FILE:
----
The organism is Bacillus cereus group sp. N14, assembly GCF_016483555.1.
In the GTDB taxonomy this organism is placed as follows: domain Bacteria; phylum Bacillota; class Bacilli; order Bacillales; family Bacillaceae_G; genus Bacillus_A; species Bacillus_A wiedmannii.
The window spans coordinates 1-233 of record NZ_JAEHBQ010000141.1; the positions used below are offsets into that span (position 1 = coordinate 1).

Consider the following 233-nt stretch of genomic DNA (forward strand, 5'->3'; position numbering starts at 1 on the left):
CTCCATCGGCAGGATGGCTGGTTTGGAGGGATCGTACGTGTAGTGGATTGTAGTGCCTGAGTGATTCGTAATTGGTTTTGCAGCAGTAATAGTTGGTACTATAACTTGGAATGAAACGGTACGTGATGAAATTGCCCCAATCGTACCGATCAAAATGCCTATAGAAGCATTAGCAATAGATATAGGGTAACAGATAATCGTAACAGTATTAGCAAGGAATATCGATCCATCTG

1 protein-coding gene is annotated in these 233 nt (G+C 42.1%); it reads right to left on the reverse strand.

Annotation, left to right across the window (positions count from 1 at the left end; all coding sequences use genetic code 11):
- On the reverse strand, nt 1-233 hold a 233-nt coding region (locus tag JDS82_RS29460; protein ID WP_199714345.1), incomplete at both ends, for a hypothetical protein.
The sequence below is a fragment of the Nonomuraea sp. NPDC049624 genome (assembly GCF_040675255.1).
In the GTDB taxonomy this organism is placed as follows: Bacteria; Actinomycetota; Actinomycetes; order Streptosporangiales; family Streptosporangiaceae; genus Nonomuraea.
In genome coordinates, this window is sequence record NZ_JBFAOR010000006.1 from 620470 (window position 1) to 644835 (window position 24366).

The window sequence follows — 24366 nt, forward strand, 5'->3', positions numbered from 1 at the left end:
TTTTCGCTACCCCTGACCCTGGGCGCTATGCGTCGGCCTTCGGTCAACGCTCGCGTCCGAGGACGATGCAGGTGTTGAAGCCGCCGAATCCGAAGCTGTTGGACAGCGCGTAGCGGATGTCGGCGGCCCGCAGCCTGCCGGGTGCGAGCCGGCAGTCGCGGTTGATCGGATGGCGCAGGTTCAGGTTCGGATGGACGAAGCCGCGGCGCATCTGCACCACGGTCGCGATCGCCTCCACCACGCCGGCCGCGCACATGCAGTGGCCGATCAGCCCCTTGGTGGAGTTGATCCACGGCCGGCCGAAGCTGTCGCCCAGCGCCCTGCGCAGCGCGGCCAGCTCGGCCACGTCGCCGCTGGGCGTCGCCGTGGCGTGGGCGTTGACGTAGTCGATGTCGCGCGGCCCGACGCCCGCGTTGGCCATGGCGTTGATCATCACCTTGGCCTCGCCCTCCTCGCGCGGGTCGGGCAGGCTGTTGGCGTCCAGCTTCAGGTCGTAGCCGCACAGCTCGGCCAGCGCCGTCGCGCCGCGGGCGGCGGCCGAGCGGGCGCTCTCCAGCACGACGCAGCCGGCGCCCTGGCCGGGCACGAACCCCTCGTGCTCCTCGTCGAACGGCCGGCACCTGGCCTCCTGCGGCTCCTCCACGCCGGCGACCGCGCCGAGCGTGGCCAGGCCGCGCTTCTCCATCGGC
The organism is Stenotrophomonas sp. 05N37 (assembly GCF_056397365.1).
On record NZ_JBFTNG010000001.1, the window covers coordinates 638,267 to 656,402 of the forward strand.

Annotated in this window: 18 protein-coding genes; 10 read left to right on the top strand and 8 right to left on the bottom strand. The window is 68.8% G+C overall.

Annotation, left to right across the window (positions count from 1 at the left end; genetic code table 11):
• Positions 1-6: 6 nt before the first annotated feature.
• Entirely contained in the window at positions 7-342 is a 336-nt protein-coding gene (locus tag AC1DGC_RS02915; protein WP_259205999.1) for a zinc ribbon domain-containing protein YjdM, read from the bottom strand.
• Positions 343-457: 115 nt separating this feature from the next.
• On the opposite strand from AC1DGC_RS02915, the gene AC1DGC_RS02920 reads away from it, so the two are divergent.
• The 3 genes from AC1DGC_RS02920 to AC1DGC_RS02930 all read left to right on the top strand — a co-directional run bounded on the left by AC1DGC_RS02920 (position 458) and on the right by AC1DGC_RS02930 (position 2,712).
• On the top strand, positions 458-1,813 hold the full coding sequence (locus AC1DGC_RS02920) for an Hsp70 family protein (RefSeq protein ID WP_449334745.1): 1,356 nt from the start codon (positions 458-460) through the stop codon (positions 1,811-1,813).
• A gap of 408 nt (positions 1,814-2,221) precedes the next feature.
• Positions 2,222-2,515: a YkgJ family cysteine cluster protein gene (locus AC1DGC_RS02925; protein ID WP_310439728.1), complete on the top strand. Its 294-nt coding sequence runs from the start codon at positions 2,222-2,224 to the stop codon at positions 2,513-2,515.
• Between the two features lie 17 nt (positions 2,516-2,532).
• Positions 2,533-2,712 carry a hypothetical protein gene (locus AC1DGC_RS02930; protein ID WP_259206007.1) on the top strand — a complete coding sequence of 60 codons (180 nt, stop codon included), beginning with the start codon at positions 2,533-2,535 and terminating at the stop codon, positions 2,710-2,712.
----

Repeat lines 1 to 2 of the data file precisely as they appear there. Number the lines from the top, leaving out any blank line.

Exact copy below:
The organism is Bacillus cereus group sp. N14, assembly GCF_016483555.1.
In the GTDB taxonomy this organism is placed as follows: domain Bacteria; phylum Bacillota; class Bacilli; order Bacillales; family Bacillaceae_G; genus Bacillus_A; species Bacillus_A wiedmannii.